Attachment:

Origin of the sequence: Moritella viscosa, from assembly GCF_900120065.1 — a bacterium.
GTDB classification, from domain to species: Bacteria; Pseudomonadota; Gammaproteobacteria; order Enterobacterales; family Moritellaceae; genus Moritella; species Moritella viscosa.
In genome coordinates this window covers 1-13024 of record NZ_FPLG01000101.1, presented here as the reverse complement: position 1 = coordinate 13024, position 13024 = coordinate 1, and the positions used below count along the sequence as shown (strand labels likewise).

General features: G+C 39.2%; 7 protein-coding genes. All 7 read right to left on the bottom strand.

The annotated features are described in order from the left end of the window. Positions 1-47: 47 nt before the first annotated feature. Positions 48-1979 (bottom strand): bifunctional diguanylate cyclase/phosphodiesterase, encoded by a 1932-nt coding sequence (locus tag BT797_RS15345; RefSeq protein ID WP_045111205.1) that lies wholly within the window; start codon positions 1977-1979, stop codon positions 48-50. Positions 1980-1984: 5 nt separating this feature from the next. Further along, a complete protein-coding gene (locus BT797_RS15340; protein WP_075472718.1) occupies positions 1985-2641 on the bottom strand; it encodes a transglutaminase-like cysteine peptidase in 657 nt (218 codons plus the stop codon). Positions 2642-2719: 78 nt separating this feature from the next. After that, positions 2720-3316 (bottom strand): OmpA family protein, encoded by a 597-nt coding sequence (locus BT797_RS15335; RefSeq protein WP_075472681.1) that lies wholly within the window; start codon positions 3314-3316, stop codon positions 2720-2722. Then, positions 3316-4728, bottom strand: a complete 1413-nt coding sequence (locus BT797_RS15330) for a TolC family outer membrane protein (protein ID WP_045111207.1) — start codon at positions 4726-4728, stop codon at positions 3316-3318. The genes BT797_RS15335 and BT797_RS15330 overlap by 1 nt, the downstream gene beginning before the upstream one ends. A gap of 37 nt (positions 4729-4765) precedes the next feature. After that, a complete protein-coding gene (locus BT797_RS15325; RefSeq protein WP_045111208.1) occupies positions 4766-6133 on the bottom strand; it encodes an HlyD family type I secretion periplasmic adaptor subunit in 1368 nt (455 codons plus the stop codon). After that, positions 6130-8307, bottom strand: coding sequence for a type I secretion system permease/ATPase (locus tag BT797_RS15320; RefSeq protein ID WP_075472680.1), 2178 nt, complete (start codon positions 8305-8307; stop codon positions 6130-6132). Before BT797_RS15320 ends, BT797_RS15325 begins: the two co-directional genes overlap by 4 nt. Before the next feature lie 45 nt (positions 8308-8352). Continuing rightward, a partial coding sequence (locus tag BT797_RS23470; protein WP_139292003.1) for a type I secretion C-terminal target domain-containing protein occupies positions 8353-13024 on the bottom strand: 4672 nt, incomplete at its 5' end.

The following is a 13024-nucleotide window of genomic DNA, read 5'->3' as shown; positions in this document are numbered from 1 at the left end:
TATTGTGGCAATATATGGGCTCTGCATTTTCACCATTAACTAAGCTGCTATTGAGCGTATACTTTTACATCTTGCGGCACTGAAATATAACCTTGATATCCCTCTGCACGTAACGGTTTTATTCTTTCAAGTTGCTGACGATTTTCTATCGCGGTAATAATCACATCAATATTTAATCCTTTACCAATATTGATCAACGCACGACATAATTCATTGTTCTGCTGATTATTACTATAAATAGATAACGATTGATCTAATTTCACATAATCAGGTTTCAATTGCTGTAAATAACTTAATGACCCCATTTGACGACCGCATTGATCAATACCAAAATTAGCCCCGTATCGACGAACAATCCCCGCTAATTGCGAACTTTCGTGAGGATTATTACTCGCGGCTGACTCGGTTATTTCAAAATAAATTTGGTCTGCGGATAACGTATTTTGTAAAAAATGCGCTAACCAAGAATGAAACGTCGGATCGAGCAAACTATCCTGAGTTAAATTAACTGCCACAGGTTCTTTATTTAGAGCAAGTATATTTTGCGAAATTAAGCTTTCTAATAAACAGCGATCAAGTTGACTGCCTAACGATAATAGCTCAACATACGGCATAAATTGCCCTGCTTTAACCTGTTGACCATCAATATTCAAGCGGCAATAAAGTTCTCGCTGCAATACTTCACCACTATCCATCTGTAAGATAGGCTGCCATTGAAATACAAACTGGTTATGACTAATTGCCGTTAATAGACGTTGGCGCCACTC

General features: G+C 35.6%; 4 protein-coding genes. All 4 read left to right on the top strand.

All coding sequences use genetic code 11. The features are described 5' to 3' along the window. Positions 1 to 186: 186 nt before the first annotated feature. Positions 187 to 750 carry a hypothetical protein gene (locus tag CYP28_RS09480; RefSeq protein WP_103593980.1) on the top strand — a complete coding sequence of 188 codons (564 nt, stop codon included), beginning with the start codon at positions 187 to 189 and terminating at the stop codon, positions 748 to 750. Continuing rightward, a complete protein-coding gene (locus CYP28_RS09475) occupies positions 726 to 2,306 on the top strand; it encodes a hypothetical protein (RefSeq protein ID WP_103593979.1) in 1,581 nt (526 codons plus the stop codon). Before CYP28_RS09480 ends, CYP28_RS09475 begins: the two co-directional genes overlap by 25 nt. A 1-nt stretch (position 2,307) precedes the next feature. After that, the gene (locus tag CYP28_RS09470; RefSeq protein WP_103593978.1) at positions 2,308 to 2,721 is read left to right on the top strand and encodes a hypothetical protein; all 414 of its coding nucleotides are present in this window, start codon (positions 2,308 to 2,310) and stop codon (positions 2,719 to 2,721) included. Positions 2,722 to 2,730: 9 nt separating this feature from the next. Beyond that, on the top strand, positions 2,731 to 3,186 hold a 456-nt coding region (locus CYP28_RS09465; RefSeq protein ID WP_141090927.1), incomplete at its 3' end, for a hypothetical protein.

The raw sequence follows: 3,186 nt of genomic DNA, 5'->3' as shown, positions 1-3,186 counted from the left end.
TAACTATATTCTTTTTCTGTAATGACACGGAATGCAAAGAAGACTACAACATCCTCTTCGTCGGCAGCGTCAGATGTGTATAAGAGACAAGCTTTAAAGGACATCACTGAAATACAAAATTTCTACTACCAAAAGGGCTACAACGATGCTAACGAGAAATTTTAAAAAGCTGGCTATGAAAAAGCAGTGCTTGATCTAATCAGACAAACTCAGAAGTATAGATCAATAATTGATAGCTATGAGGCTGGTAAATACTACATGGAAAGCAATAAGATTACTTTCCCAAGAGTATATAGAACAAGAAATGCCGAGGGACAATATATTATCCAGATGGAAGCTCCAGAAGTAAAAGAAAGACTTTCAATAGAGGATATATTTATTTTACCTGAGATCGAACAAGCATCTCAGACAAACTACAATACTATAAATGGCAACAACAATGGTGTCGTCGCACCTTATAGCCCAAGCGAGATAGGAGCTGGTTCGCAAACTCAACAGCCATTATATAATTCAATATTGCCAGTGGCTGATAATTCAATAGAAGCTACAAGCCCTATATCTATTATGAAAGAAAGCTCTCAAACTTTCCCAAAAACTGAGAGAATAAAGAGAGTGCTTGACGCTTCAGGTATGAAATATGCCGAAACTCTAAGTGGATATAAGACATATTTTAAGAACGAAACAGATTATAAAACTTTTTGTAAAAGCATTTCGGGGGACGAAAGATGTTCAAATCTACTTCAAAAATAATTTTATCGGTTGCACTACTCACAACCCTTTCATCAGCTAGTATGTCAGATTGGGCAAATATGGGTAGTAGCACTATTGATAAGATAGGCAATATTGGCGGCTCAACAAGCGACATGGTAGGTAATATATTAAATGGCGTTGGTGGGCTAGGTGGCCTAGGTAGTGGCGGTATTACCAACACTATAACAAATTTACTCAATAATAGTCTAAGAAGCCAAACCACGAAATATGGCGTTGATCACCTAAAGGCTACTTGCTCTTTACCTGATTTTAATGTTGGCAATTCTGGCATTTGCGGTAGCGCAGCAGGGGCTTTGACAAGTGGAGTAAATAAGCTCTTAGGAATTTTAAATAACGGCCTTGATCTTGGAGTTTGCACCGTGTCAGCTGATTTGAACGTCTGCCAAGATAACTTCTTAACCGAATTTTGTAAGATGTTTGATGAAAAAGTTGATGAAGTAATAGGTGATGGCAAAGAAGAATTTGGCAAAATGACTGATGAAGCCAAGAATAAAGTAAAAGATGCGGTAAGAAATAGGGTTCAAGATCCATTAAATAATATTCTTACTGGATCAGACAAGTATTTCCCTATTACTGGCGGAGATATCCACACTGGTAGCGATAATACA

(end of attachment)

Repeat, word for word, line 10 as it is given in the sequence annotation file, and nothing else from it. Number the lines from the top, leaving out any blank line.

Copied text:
The raw sequence follows: 3,186 nt of genomic DNA, 5'->3' as shown, positions 1-3,186 counted from the left end.